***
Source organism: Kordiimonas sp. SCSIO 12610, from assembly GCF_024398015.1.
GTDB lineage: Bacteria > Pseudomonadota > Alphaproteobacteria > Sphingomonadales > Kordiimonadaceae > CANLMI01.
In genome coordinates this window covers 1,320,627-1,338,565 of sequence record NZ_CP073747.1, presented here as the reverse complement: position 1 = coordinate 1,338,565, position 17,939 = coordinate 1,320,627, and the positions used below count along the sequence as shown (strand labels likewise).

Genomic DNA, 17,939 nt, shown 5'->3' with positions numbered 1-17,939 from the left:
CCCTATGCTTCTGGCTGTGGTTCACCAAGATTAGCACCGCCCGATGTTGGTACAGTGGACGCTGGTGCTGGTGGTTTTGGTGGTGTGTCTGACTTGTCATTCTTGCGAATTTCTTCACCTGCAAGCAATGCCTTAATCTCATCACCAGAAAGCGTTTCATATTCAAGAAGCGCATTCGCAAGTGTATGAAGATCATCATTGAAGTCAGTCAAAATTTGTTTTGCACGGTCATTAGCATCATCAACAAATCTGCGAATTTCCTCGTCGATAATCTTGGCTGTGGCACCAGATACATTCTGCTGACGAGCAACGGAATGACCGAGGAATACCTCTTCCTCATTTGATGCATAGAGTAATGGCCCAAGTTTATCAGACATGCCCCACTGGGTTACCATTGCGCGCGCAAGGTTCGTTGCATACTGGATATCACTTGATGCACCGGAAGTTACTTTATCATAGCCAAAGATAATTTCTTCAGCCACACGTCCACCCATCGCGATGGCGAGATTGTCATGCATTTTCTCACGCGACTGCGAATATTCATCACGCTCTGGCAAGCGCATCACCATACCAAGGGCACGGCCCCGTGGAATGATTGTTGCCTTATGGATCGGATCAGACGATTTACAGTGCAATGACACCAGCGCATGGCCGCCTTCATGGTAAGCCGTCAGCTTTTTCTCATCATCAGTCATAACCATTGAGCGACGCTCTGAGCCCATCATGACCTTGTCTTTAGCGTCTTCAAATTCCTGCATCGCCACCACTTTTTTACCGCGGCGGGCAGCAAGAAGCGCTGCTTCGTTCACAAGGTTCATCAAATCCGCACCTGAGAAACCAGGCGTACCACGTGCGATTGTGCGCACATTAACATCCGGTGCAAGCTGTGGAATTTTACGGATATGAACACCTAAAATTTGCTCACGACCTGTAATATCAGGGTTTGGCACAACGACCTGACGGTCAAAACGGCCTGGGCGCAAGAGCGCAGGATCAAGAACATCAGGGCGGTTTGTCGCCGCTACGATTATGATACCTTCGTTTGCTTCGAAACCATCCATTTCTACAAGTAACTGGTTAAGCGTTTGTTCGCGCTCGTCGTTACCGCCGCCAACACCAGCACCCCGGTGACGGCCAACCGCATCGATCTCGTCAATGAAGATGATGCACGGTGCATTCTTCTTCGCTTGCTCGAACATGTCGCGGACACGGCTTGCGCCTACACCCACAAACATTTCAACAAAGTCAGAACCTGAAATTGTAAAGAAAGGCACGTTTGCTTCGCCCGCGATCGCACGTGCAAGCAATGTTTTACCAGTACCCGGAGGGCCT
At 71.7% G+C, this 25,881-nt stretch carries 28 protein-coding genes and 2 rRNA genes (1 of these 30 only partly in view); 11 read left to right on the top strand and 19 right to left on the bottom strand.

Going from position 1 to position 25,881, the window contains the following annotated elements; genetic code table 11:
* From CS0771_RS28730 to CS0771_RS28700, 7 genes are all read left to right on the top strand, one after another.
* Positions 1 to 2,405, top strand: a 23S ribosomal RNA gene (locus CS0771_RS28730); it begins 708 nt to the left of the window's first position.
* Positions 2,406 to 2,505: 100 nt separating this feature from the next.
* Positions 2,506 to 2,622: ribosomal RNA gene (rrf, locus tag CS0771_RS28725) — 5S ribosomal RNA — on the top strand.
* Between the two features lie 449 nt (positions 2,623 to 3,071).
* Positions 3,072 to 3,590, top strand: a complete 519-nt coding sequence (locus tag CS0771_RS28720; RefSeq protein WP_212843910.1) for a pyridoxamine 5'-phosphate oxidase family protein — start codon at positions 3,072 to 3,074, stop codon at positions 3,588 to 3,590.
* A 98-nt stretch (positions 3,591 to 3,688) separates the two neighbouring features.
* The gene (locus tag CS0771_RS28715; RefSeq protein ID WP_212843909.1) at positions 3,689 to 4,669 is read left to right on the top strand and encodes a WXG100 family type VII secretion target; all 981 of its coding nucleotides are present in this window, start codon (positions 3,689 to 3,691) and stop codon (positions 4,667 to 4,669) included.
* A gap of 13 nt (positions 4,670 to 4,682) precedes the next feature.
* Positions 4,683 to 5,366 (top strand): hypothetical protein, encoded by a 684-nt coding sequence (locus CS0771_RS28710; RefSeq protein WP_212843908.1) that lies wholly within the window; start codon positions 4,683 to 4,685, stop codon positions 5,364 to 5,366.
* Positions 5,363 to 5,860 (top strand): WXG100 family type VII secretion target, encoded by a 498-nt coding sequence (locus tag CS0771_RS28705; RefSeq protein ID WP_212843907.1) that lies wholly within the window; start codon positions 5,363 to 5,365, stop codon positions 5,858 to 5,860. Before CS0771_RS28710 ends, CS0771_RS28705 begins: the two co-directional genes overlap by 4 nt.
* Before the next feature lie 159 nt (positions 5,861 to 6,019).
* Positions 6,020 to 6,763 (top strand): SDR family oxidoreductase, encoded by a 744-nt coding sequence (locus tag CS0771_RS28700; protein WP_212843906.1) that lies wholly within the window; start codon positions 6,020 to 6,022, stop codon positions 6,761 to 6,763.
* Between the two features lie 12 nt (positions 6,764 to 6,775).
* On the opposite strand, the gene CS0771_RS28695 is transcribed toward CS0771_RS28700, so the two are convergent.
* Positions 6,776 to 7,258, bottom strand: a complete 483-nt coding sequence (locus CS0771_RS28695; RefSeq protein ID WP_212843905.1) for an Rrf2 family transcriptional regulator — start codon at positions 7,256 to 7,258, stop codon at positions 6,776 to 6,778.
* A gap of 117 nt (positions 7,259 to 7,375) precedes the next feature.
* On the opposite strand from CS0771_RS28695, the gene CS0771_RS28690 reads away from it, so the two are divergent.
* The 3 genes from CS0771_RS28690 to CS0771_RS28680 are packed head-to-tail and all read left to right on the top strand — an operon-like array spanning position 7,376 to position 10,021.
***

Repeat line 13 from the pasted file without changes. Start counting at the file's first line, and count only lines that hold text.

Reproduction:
* Positions 3,072 to 3,590, top strand: a complete 519-nt coding sequence (locus tag CS0771_RS28720; RefSeq protein WP_212843910.1) for a pyridoxamine 5'-phosphate oxidase family protein — start codon at positions 3,072 to 3,074, stop codon at positions 3,588 to 3,590.